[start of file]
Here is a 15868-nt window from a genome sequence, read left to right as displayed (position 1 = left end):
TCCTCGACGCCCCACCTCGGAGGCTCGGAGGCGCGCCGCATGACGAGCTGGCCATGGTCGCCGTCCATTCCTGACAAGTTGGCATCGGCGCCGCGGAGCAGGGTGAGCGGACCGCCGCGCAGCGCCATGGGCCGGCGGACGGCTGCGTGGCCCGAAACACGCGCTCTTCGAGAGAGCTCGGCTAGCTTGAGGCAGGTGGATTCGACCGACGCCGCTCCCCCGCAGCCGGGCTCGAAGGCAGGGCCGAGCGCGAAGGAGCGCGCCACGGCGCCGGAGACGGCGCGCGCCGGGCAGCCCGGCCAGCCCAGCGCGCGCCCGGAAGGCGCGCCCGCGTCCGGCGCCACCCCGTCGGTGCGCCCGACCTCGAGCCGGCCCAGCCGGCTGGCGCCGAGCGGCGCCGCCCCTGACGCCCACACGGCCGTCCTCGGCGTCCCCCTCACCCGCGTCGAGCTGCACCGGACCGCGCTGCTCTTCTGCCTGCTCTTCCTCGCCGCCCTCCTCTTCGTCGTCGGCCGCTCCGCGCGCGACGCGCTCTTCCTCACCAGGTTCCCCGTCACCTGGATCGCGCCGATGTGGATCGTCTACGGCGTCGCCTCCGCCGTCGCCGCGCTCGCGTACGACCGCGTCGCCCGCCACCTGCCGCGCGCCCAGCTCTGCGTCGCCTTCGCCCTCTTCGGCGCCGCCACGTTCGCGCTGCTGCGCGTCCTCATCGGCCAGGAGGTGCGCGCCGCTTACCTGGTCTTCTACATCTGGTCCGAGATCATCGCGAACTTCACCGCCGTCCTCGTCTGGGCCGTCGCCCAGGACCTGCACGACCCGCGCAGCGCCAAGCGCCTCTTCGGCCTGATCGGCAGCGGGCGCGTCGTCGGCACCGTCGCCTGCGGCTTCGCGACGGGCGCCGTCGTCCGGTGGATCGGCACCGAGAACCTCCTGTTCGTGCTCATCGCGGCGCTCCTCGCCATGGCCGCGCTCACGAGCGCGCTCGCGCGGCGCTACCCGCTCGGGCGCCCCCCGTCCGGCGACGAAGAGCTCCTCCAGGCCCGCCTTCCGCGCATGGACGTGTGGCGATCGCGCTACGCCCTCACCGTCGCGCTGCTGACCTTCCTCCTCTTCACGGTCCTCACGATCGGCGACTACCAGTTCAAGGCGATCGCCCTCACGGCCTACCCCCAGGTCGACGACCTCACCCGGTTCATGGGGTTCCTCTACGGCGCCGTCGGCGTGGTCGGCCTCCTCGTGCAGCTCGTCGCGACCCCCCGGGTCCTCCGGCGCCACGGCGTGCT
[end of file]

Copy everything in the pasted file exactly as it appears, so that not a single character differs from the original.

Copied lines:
Here is a 15868-nt window from a genome sequence, read left to right as displayed (position 1 = left end):
TCCTCGACGCCCCACCTCGGAGGCTCGGAGGCGCGCCGCATGACGAGCTGGCCATGGTCGCCGTCCATTCCTGACAAGTTGGCATCGGCGCCGCGGAGCAGGGTGAGCGGACCGCCGCGCAGCGCCATGGGCCGGCGGACGGCTGCGTGGCCCGAAACACGCGCTCTTCGAGAGAGCTCGGCTAGCTTGAGGCAGGTGGATTCGACCGACGCCGCTCCCCCGCAGCCGGGCTCGAAGGCAGGGCCGAGCGCGAAGGAGCGCGCCACGGCGCCGGAGACGGCGCGCGCCGGGCAGCCCGGCCAGCCCAGCGCGCGCCCGGAAGGCGCGCCCGCGTCCGGCGCCACCCCGTCGGTGCGCCCGACCTCGAGCCGGCCCAGCCGGCTGGCGCCGAGCGGCGCCGCCCCTGACGCCCACACGGCCGTCCTCGGCGTCCCCCTCACCCGCGTCGAGCTGCACCGGACCGCGCTGCTCTTCTGCCTGCTCTTCCTCGCCGCCCTCCTCTTCGTCGTCGGCCGCTCCGCGCGCGACGCGCTCTTCCTCACCAGGTTCCCCGTCACCTGGATCGCGCCGATGTGGATCGTCTACGGCGTCGCCTCCGCCGTCGCCGCGCTCGCGTACGACCGCGTCGCCCGCCACCTGCCGCGCGCCCAGCTCTGCGTCGCCTTCGCCCTCTTCGGCGCCGCCACGTTCGCGCTGCTGCGCGTCCTCATCGGCCAGGAGGTGCGCGCCGCTTACCTGGTCTTCTACATCTGGTCCGAGATCATCGCGAACTTCACCGCCGTCCTCGTCTGGGCCGTCGCCCAGGACCTGCACGACCCGCGCAGCGCCAAGCGCCTCTTCGGCCTGATCGGCAGCGGGCGCGTCGTCGGCACCGTCGCCTGCGGCTTCGCGACGGGCGCCGTCGTCCGGTGGATCGGCACCGAGAACCTCCTGTTCGTGCTCATCGCGGCGCTCCTCGCCATGGCCGCGCTCACGAGCGCGCTCGCGCGGCGCTACCCGCTCGGGCGCCCCCCGTCCGGCGACGAAGAGCTCCTCCAGGCCCGCCTTCCGCGCATGGACGTGTGGCGATCGCGCTACGCCCTCACCGTCGCGCTGCTGACCTTCCTCCTCTTCACGGTCCTCACGATCGGCGACTACCAGTTCAAGGCGATCGCCCTCACGGCCTACCCCCAGGTCGACGACCTCACCCGGTTCATGGGGTTCCTCTACGGCGCCGTCGGCGTGGTCGGCCTCCTCGTGCAGCTCGTCGCGACCCCCCGGGTCCTCCGGCGCCACGGCGTGCT